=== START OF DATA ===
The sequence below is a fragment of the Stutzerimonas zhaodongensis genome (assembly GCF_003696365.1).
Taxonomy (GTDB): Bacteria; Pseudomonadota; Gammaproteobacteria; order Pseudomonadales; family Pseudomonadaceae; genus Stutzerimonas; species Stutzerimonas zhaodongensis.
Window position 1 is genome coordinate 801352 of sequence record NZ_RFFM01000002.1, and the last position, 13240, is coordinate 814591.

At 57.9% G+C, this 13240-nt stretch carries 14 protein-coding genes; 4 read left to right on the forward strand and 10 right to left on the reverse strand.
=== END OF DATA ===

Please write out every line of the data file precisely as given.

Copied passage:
The sequence below is a fragment of the Stutzerimonas zhaodongensis genome (assembly GCF_003696365.1).
Taxonomy (GTDB): Bacteria; Pseudomonadota; Gammaproteobacteria; order Pseudomonadales; family Pseudomonadaceae; genus Stutzerimonas; species Stutzerimonas zhaodongensis.
Window position 1 is genome coordinate 801352 of sequence record NZ_RFFM01000002.1, and the last position, 13240, is coordinate 814591.

At 57.9% G+C, this 13240-nt stretch carries 14 protein-coding genes; 4 read left to right on the forward strand and 10 right to left on the reverse strand.